The present study demonstrated the preventive effects of oral FPP administration on NASH progression. Similar to previous reports, high plasma ALT, AST and ALP activities, together with steatosis and fibril formation in the liver were confirmed in our rat NASH model, similar to human NASH pathology. In this study, oral administration of FPP markedly reduced these changes.

OS is regarded as the “second hit” in the development of NASH. Thus, it is postulated that anti-oxidants can prevent NASH progression. Indeed, previous studies reported that patients with NASH suffered depletion of antioxidants such as glutathione, vitamins C and E [20- 22]. Mitochondrial β-oxidation can be a major source of ROS, which contribute to the progression of NASH [23- 25]. Such process is promoted by accumulation of fat in the liver, resulting in mitochondrial dysfunction. Consequently, mitochondrial dysfunction seems to be important in the pathogenesis of NASH. In the present study, ROS generation from the liver mitochondria was increased in NASH rats. No change was found in the PL group, whereas the PH group showed attenuation of

Figure 6. Effects of FPP on MPO activity in the liver. Data are mean±SEM of 4 - 6 rats. **p < 0.01, compared with the Control, #p < 0.05, compared with NASH (ANOVA with Tukey-test).

increased ROS generation (64.1%). These results suggest that FPP can improve mitochondrial dysfunction and potentially halt NASH progression.

Excess of free fatty acids can cause the induction of microsomal CYP2E1, which results in ROS overproducetion and lipid peroxidation in the liver [26]. Thus, mi crosomal CYP2E1 overexpression is also considered to play a role as the source of ROS in NASH liver. In fact, previous studies suggested that oxidative stress may play a major role in the activation of hepatic stellate cells in NASH [27,28]. Lipid peroxidation has also been shown to stimulate collagen production in fibroblasts and hepatic stellate cells [29]. Hepatic lipid peroxidation may lead to the formation of cytotoxic intermediates, which may cause cellular injury directly, or indirectly through the initiation of a series of inflammatory responses. The present study demonstrated significant increase in liver microsomal CYP2E1 expression and lipid peroxidation in NASH, compared to the control. Administration of FPP significantly suppressed CYP2E1 induction and lipid peroxidation. Based on these findings, it seems that FPP can ameliorate NASH progression by suppression of excess ROS production from microsomal CYP2E1 followed by lipid peroxidation in the liver.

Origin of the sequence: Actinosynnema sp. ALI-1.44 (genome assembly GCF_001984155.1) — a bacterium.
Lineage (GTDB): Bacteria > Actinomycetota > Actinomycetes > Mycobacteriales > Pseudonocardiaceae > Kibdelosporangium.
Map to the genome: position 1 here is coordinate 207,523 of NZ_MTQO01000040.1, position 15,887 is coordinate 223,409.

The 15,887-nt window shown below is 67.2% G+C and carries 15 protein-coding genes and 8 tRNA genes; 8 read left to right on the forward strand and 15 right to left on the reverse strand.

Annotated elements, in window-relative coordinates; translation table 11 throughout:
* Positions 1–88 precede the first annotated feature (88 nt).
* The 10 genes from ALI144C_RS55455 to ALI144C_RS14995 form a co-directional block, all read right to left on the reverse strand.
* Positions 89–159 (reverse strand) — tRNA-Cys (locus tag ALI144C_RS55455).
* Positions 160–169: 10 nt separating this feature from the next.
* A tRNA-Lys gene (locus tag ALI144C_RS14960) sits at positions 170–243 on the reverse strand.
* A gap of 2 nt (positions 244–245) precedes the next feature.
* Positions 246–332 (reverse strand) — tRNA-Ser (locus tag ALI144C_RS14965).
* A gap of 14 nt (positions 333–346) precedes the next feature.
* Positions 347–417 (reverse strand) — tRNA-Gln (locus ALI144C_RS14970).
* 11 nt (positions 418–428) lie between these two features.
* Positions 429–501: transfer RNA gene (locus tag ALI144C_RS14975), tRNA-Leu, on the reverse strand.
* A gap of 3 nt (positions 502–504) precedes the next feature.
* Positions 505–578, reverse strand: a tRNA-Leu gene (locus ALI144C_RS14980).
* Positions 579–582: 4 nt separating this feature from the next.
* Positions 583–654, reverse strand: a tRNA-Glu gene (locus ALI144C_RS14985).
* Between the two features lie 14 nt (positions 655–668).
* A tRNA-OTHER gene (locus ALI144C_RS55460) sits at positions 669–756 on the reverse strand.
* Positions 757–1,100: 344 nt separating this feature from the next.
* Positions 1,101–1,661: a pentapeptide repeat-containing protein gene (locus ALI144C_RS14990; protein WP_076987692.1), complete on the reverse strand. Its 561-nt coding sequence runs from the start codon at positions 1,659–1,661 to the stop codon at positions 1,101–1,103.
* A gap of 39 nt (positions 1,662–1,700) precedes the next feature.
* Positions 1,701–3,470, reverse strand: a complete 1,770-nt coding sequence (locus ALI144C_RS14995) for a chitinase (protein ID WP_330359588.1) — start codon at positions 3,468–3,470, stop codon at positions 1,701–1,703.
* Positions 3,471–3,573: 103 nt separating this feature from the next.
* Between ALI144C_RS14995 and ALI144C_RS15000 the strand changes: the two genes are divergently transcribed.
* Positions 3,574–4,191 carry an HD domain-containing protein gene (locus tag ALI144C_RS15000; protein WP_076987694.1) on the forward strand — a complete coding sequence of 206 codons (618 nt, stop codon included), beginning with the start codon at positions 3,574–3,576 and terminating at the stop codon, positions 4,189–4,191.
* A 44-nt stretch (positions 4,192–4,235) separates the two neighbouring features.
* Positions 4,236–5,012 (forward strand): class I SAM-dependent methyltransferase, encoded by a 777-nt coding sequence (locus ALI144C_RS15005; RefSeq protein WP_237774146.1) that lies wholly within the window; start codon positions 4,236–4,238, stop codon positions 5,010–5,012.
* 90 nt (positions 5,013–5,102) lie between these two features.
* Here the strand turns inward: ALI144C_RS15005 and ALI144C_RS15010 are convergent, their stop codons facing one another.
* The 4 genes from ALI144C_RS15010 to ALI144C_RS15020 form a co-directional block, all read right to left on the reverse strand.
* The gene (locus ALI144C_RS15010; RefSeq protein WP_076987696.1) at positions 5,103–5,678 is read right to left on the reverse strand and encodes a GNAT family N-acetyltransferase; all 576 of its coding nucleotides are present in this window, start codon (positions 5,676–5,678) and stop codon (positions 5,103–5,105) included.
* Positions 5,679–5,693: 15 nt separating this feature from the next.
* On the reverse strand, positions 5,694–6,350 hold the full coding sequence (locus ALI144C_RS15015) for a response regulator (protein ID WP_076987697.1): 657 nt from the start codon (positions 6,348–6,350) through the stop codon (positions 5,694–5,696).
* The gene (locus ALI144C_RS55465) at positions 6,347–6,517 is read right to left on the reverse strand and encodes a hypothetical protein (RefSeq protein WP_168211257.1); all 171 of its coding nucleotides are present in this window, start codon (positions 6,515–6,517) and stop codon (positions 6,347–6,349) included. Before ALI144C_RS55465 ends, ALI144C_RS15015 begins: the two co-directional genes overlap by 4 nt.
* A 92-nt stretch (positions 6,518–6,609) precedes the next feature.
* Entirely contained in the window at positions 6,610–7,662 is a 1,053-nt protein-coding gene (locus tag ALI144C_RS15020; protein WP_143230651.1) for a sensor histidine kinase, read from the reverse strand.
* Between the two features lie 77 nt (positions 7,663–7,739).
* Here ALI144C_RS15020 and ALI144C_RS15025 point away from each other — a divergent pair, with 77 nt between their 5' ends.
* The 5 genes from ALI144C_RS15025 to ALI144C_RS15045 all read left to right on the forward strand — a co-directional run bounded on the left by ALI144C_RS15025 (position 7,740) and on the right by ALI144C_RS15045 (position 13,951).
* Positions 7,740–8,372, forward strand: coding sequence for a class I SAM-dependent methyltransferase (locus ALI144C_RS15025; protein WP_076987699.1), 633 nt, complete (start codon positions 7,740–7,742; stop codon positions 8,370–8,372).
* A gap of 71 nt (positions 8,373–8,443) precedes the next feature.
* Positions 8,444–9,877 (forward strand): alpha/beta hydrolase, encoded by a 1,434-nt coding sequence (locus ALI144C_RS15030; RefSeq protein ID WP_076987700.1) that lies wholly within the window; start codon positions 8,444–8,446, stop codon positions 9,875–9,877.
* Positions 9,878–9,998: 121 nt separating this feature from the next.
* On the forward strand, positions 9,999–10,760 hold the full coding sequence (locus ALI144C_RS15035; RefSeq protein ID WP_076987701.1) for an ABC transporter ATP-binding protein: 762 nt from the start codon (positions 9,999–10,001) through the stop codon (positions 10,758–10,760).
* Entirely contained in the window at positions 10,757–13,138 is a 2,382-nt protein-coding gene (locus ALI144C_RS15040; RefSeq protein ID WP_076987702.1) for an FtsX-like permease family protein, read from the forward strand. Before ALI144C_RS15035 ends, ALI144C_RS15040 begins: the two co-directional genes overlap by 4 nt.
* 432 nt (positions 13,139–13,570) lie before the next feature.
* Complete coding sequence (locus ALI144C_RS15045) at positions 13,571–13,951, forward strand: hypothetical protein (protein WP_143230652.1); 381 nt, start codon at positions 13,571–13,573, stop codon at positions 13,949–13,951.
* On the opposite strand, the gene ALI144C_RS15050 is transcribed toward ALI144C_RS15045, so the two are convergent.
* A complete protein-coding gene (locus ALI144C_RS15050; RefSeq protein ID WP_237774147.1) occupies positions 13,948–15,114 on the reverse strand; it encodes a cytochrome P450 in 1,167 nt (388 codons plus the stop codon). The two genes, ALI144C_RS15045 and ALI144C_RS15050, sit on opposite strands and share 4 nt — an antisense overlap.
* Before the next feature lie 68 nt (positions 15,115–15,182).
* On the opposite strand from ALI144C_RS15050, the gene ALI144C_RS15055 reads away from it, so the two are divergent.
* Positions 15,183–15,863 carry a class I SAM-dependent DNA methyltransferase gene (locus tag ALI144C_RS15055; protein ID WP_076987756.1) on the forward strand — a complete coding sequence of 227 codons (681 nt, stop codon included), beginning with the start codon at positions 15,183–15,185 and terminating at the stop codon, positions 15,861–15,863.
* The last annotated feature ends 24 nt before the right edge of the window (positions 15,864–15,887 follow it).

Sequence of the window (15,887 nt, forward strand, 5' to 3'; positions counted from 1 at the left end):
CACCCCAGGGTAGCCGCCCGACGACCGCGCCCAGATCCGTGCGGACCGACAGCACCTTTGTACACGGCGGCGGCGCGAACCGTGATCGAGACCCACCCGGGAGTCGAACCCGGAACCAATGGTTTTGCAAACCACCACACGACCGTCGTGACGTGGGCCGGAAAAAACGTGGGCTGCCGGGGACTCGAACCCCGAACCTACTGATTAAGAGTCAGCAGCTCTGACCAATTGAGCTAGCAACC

MPO activity has been used as an index of neutrophil infiltration in inflammatory tissues. These cells produce ROS, further worsening the progression of human NASH. In the present study, NASH rats showed significant increase in liver MPO activity, which could contribute to oxidative stress as second hit. In this regard, NF-κB is highly activated at sites of inflammation by ROS or inflammatory stimuli and can induce transcription of proinflammatory cytokines, chemokines, adhesion molecules, matrix metalloproteinase, COX-2, and inducible nitric oxide synthase (iNOS) [30]. Furthermore, antioxi dants have been shown to inhibit NF-κB activation and hence, NF-B has been characterised as a redox sensor [30]. NF-κB is also described as an important proinfflammatory mediator of lesion development in dietary

Figure 7. Effects of FPP on NF-κB activity in the liver. Data are mean ± SEM of 4 - 6 rats. **p < 0.01, compared with the Control, #p < 0.05, compared with NASH (ANOVA with Tukey-test).

murine model of steatohepatitis [31]. Also, recent work demonstrates that free fatty acids can induce the activation of key regulator of inflammation, NF-κB. Activation of NF-κB in NASH liver is accompanied by increased induction of iNOS [32], which is a transcriptional target for NF-κB. Nitric oxide (NO) forms peroxynitrite in the presence of superoxide radicals in certain pathological conditions, such as inflammation and ischemia reperfusion injury. Another study hypothesized that iNOS-derived NO increases and acts as a second hitter in NASH rats fed choline-deficient, l-amino acid-defined diet [33]. Thus, NO derived through iNOS is involved in the induction of inflammation, apoptosis, and fibrosis in the liver, and possibly contribute to NASH progression. Our results suggest that FPP reduced liver inflammation that was induced NF-κB activation by suppressing oxidative stress, such as mitochondrial dysfunction and overexpression of microsomal CYP2E1.

In conclusion, the present study demonstrated that oral administration of FPP halted NASH progression, and that the effects of FPP involve anti-oxidative and anti-inflammatory properties.